Antibiotic Resistance: Adaptive Evolution & Dissemination of Resistance Genes

Christian Munck

    Research output: Book/ReportPh.D. thesis

    2865 Downloads (Pure)


    Bacteria can avoid extinction during antimicrobial exposure by becoming resistant. They achieve this either via adaptive mutations or horizontally acquired resistance genes. If resistance emerges in clinical relevant species, it can lead to treatment failure and ultimately result in increasing morbidity and mortality as well as an increase in the cost of treatment. Understanding how bacteria respond to antibiotic exposure gives the foundations for a rational approach to counteract antimicrobial resistance.
    In the work presented in this thesis, I explore the two fundamental sources of antimicrobial resistance: (1) adaptive mutations and (2) horizontal acquisition of resistance genes from antibiotic gene reservoirs.
    By studying the geno- and phenotypic changes of E. coli in response to single and drug-pair exposures, I uncover the evolutionary trajectories leading to adaptive resistance. I find, in contrast to a general assumption of independent responses, that there is a high degree of interactions between the evolutionary responses to the individual drugs, which is manifested in collateral changes in drug susceptibility. Specifically, I show that collateral sensitivity can be exploited to rationally design drug combinations that limit the evolution of antibiotic resistance due to counteracting evolutionary trajectories. My results highlight that an in-depth knowledge about the genetic responses to the individual antimicrobial compounds enables the prediction of responses to drug combinations.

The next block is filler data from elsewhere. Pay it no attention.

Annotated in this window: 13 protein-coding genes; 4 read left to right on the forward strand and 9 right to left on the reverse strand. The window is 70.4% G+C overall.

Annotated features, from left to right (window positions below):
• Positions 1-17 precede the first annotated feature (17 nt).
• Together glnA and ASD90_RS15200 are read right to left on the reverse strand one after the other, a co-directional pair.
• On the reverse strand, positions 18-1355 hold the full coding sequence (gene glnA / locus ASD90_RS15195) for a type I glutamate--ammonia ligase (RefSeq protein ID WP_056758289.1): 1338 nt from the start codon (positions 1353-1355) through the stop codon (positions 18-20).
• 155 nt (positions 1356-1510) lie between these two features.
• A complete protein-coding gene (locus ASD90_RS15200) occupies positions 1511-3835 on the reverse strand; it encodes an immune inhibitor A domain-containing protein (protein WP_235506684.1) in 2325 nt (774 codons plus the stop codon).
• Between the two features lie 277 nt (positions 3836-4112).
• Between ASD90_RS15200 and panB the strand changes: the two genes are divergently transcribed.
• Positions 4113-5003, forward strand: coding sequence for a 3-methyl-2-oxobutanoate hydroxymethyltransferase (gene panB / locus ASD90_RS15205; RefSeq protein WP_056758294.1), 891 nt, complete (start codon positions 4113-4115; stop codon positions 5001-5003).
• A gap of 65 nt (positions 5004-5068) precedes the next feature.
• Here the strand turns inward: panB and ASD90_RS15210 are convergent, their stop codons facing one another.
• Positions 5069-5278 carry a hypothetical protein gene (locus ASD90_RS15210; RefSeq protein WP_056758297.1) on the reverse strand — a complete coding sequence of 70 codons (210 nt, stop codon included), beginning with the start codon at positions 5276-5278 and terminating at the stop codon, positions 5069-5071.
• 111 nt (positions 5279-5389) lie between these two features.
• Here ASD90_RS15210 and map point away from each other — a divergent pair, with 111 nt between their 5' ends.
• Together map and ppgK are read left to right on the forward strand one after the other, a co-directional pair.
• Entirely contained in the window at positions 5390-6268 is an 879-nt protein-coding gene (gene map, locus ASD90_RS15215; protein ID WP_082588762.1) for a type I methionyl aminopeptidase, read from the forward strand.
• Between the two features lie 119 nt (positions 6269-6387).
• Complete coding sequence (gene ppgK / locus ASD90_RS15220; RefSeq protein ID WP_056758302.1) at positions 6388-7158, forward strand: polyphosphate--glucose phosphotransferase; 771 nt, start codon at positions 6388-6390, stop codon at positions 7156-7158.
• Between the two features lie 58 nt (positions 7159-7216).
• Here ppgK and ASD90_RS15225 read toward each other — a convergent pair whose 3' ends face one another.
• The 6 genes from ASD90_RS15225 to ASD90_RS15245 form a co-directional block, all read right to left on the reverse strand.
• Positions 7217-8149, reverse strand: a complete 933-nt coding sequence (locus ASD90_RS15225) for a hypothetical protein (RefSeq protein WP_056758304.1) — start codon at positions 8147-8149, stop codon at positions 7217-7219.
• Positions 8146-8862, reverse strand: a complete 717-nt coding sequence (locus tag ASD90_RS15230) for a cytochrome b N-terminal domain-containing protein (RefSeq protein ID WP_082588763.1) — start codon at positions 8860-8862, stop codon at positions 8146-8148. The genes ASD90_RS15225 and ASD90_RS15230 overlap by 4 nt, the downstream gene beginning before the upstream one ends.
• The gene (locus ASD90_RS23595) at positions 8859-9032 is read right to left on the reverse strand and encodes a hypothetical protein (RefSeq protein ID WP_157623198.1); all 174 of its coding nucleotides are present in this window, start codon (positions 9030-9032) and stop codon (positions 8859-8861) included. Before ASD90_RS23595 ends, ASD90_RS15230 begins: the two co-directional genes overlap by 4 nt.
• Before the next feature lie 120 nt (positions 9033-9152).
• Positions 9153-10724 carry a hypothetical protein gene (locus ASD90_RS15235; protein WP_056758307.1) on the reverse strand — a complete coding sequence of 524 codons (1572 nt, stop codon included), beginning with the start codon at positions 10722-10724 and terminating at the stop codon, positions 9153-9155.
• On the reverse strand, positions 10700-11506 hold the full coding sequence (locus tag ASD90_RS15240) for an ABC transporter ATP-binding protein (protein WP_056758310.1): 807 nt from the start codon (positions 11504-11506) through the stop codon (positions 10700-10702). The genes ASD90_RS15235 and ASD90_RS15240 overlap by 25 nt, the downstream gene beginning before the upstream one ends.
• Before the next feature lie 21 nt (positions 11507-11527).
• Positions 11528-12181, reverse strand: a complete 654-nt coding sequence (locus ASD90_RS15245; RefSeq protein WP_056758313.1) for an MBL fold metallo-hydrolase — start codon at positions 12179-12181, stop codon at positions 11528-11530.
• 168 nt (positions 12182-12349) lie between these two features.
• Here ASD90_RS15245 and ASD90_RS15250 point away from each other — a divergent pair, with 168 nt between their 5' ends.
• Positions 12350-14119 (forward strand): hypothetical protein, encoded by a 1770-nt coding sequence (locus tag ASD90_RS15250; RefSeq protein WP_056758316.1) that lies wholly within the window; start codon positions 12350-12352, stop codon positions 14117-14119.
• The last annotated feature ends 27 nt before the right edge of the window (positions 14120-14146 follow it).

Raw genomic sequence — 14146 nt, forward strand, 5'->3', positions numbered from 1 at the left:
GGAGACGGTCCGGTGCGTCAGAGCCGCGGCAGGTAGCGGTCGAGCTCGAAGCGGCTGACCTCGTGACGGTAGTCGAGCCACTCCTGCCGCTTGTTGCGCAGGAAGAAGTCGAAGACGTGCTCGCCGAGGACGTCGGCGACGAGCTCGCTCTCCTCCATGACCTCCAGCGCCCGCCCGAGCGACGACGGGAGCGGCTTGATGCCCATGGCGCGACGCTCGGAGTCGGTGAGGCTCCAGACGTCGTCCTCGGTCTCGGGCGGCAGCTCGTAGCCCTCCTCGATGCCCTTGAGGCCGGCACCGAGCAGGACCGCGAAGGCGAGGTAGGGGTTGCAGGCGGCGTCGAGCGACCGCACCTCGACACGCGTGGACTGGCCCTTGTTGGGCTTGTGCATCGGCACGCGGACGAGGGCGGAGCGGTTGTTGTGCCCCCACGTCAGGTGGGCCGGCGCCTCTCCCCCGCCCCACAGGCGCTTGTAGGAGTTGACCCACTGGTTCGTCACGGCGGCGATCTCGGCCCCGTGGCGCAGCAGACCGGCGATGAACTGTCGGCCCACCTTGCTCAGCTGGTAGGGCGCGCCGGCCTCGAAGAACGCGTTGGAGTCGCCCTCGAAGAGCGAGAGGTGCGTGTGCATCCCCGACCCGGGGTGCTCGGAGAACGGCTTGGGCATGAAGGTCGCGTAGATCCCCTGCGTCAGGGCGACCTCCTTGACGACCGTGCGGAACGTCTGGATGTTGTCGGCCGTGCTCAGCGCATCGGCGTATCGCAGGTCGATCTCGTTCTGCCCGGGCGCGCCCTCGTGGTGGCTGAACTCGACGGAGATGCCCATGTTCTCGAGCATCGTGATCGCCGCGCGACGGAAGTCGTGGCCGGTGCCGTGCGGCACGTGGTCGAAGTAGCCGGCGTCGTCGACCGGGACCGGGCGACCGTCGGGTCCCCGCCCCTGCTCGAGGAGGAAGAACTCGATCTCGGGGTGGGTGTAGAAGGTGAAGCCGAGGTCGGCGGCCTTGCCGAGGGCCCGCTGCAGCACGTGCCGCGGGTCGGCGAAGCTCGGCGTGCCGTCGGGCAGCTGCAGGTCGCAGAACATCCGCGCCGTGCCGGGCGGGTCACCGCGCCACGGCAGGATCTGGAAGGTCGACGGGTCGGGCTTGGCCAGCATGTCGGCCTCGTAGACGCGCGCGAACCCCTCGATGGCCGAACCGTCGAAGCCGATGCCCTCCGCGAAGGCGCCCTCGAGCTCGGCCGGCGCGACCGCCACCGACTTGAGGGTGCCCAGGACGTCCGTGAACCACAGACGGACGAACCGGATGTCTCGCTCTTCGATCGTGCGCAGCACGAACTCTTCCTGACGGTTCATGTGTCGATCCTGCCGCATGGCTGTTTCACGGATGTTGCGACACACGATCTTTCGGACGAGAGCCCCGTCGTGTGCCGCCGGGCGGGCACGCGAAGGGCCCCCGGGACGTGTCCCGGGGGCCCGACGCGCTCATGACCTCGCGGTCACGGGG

In the second study I focus on horizontal gene transfer as a way of achieving resistance. More specifically, I focus on gene acquisition from environmental reservoirs. The study investigates the resistance gene reservoirs in several wastewater treatment plants (WWTPs) sampled over a two years period. I find, that although the resistance gene reservoir is highly shared across different WWTPs, there is only a small overlap with resistance genes from other environments. This finding suggests, that there is a dissemination barrier preventing the spread of functional resistance genes across environmental niches.
    Original languageEnglish
    PublisherDepartment of Systems Biology, Technical University of Denmark
    Number of pages129
    Publication statusPublished - 2014


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